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Volvo Eicher draws inspiration from movie characters to define competency levels
Lipi Agrawal | HRKatha | New Delhi | Friday, 01 December 2017

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The automobile company has done away with redundant bookish terms and renamed the competency levels with comprehensive adjectives such as scientist, introspector, collaborator, executor, owner, strategist, magician and innovator.

Organisational capabilities need the support of a judicious mix of competencies. What most organisations do is that they define these competencies too tight or too wide. It is based on the assumption that there is no overlap between two competency levels where as the reality is that they may actually be fuzzy and difficult to separate from one another – a crucial factor, why many companies fail to build on their organisational capabilities.

Kinjal Choudhary, senior vice president & CHRO, VE commercial vehicles opines that the inability of define competency has emerged as one of the biggest challenges in ensuring training acceptance and applicability.

He says, “Employees fail to relate with these ‘so special’ competencies which is why there is no motivation to hone their proficiency. In addition, managers are clueless in terms of evaluating their teams on such behavioural competencies as they feel they aren’t equipped.”

Volvo Eicher Commercial Vehicles (VECV) has recognised these ‘overlaps’ as a characteristic of behaviours and has taken the approach of archetypes. Instead of the usual terminology for competencies, the company drew out behaviour sketches for each kind of competency that it needs.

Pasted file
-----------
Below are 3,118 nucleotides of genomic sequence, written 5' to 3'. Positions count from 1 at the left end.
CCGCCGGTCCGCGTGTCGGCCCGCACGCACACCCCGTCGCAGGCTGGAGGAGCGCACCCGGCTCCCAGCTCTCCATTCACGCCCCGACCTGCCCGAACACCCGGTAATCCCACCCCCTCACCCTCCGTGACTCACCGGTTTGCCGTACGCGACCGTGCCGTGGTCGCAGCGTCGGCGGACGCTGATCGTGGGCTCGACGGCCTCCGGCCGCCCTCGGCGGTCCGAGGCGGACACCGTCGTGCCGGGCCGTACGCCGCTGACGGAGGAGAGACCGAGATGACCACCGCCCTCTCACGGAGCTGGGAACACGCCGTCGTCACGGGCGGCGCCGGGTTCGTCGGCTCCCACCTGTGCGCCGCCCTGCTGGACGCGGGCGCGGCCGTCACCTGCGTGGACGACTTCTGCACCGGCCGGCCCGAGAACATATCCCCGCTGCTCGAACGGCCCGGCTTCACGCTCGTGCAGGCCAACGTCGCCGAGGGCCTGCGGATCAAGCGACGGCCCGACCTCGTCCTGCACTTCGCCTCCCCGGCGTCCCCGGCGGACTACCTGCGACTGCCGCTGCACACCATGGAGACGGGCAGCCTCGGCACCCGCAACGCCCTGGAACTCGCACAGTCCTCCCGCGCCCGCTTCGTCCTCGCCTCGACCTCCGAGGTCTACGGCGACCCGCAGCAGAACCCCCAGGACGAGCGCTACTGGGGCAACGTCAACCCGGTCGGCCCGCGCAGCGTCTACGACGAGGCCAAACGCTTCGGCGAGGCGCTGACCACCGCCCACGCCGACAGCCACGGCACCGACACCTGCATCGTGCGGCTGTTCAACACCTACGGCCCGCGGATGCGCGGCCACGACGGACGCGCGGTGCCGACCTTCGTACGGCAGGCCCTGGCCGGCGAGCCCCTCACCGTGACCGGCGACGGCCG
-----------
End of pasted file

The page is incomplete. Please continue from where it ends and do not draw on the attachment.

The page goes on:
Kinjal Choudhary

To explain who a collaborator is, Volvo Eicher used examples from the movie Chak De, where the coach is a man who is able to bring together people from different backgrounds and with different motives, to work together towards a common goal. He is able to channelise their energies well.

VECV has replaced the bookish competency levels with comprehensive adjectives that people can relate to. The eight leadership competencies at VECV were given new names—scientist, introspector, collaborator, executor, owner, strategist, magician and innovator. The behaviours respective to each of the competencies have also been defined well.

Choudhary shares that these competencies were uniquely socialised more as an employee engagement activity rather than plain vanilla education or awareness sessions. Apart from using interesting adjectives to address the competencies, the idea was marketed internally in a very unique way to create a buzz around the same. Posters, standees and competency booklets were used to create excitement across locations including plants and sales offices.

In order to ensure simplicity and relatability in content, it was tailored to be light but laden with examples from films, sports and so on.

Divya Mohan

The idea has been received well by people at VECV as 92 per cent of their target population, which is close to 2137 employees across the country, have already participated in these workshops spanning 45 days. This is approximately 4500 man-hours of engagement.